Title: Snow Falling on Cedars
Author: David Guterson
Publication: September 12, 1994
Publisher: Houghton Mifflin Harcourt
Genre: Contemporary Fiction
SYNOPSIS: (From Goodreads)
San Piedro Island, north of Puget Sound, is a place so isolated that no one who lives there can afford to make enemies. But in 1954 a local fisherman is found suspiciously drowned, and a Japanese American named Kabuo Miyamoto is charged with his murder. In the course of the ensuing trial, it becomes clear that what is at stake is more than a man’s guilt. For on San Pedro, memory grows as thickly as cedar trees and the fields of ripe strawberries—memories of a charmed love affair between a white boy and the Japanese girl who grew up to become Kabuo’s wife; memories of land desired, paid for, and lost. Above all, San Piedro is haunted by the memory of what happened to its Japanese residents during World War II, when an entire community was sent into exile while its neighbors watched. Gripping, tragic, and densely atmospheric, Snow Falling on Cedars is a masterpiece of suspense—one that leaves us shaken and changed.
When my book club picked this book, (I say picked loosely because the two people in charge just decided to read it,) I wasn’t too thrilled about it. While it is Historical Fiction and that is one of my favorite genres. Just reading the back made me want to “put it back on the shelf and move on”. However, the book was only 2.99 on Amazon for the Kindle version so I said what the heck why not. Once I started to read it I was glad that I had given it a chance.
In the Puget Sound is a small island. The island, for the most part, lives in harmony with the Japanese people that have come over from Japan. They grow strawberries and are fishermen. That changes when Pearl Harbor strikes. They cannot tolerate the Japanese. Later after things calm down a man named Kabuo is tried for another fisherman’s murder, all those hatred feelings come back to the surface again. The murder mystery that insures is one for the books. First off, I must admit that I went into this book with not a whole lot of excitement. While I love Historical Fiction I am not super keen on murder mysteries or anything of that sort. There are a few that I like but not that many. Once I started reading this book I read it in massive chunks, easily 20+% at each time. I read this book right after I read The Help. The similarities with racism were astounding. The only thing was the Japanese were not serving us in the same manner as the Blacks. I knew that there were massive camps in the desert that they carted up the Japanese to and dumped them off at it.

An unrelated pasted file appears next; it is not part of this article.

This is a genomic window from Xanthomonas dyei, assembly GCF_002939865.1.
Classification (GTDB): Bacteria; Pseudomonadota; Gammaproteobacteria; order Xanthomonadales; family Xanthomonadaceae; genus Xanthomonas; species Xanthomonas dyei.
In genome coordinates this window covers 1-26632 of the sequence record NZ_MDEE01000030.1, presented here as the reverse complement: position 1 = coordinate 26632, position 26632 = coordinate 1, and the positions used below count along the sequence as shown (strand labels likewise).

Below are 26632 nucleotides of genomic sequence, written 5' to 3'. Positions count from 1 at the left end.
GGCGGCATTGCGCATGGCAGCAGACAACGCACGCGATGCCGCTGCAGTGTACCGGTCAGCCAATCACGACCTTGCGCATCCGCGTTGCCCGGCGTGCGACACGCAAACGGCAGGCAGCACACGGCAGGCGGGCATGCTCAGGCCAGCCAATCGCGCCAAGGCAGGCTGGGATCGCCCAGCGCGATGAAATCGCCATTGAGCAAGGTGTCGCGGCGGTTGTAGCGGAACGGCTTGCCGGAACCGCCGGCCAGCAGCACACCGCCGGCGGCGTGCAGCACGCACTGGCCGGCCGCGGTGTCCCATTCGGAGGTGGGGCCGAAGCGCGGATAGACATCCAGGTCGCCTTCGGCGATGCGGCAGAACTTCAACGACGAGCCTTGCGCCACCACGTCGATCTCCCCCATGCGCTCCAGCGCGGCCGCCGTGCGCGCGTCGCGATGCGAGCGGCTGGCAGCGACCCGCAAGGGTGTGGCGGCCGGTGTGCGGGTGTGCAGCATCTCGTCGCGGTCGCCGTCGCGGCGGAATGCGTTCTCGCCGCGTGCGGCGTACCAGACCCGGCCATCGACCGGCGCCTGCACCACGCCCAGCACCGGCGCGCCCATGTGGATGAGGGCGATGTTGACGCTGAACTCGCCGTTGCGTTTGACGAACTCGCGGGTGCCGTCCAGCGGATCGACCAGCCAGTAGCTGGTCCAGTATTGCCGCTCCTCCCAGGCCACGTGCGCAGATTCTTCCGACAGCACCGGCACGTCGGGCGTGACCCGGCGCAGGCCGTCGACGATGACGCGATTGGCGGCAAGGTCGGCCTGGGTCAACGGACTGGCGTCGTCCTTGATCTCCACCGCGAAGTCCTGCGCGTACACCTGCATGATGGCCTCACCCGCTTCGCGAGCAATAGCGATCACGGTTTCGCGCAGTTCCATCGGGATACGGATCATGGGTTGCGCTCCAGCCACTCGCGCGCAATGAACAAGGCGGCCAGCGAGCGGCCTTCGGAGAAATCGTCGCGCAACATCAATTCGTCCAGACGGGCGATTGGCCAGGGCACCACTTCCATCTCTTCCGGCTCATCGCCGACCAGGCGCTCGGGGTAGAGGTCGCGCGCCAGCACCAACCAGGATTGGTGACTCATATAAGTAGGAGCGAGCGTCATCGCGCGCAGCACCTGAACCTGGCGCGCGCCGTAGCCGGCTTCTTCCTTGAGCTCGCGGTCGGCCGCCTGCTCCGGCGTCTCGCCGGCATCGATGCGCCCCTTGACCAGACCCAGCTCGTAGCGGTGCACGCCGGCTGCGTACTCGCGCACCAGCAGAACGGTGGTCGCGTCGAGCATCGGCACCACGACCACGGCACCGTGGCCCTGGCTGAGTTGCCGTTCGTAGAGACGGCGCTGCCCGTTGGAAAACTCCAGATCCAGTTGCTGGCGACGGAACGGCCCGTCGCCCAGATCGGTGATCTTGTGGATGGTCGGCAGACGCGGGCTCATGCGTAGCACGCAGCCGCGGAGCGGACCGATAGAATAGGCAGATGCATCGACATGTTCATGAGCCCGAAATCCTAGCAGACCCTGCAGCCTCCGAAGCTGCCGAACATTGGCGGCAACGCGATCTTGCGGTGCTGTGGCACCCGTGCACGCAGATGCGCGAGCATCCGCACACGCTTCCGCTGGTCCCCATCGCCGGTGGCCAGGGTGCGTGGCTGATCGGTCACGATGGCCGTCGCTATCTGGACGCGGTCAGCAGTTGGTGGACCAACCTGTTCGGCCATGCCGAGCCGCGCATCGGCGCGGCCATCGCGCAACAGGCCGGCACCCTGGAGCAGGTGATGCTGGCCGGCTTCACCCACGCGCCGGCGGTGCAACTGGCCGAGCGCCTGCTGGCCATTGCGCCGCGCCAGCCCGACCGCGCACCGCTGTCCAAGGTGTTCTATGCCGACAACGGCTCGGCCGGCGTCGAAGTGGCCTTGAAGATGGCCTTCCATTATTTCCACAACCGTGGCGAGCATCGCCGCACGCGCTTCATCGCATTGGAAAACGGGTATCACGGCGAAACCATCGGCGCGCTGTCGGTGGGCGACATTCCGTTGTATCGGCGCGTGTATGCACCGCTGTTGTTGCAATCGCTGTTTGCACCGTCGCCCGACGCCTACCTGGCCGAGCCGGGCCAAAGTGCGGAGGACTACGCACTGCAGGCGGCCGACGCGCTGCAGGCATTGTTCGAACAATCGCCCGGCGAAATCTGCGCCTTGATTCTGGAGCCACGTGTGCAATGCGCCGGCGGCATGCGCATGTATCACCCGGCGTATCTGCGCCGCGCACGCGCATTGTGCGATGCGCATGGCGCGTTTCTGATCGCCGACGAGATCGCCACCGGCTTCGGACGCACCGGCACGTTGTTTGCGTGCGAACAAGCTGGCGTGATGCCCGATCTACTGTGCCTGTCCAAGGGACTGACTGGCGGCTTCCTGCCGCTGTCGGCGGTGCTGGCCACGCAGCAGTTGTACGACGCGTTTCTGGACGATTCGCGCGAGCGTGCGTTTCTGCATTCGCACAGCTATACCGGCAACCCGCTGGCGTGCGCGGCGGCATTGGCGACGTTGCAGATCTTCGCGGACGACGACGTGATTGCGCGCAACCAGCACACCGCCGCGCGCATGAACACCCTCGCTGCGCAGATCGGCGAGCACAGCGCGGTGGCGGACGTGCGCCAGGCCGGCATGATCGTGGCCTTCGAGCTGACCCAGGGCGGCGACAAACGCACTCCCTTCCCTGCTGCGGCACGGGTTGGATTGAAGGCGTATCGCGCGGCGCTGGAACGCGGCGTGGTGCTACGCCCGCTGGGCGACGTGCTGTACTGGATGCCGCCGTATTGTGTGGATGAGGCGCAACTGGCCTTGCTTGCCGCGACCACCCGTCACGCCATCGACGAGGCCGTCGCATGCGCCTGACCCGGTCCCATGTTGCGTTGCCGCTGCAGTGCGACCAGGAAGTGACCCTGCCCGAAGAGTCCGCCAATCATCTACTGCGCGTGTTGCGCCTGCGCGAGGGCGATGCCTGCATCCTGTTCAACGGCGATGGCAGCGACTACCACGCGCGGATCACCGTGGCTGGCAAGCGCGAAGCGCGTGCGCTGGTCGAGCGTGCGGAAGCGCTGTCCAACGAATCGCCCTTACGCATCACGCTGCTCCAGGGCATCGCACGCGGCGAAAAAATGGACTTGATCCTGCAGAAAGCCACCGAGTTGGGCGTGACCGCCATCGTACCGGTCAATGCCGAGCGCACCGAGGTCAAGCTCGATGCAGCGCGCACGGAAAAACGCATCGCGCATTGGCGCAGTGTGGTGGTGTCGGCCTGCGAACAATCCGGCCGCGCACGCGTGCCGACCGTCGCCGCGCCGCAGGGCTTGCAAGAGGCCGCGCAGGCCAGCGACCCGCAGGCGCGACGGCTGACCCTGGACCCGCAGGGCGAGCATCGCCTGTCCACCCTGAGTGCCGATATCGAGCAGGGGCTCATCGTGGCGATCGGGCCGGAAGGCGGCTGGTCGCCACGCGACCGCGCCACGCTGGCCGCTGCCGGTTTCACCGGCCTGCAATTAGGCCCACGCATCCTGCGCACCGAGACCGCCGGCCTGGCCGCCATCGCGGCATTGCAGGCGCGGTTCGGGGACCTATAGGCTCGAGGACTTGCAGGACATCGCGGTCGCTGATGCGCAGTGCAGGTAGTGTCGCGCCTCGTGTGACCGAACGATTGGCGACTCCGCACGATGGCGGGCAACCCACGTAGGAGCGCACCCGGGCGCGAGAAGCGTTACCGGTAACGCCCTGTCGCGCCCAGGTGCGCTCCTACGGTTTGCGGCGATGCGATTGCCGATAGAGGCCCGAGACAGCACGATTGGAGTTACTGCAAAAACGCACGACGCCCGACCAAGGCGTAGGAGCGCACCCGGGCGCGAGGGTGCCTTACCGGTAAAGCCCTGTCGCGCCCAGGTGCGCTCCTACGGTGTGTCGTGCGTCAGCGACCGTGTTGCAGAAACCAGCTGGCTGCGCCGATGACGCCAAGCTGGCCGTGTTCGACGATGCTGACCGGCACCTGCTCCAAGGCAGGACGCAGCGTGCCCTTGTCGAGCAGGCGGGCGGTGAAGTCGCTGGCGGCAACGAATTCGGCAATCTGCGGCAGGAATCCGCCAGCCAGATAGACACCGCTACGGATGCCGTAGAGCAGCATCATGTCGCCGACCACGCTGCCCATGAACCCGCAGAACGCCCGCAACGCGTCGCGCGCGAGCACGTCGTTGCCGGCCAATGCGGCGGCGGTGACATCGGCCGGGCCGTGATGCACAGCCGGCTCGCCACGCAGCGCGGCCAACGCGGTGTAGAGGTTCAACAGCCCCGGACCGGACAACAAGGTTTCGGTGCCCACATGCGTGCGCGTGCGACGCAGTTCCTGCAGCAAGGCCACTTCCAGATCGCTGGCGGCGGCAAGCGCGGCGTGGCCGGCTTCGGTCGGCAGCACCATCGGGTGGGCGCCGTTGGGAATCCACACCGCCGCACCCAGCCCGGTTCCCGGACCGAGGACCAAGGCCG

This book kept me guessing the whole time. I had several theories and I changed each of those theories about 6 times as I was reading it. By the time I hit the end I was pretty mad because (without revealing spoilers) the whole murder mystery wasn’t what it seemed. The backstories that the author provided for each of the characters at times felt like too much. Some of them while helped to build up who the characters were felt like something that wasn’t necessary. At times I had to backtrack to see if I missed a break in the story. One second I was reading about the present then the next paragraph I was reading about the past. All in all, this is an excellent book that showcases racism in different forms The people of the town had no problems with the Germans in the town during WW2 but had issues with the Japanese and sent them away to camps. This is a book that needs to be read.
STAR RATING: 4/5
Pick up your copy of Snow Falling on Cedars by David Guterson on Amazon, Barnes and Noble, or check your local bookstore. Also add it to your To Reads list on Goodreads and leave feedback for the author when you are finished. You can check out more from author David Guterson on Amazon HERE!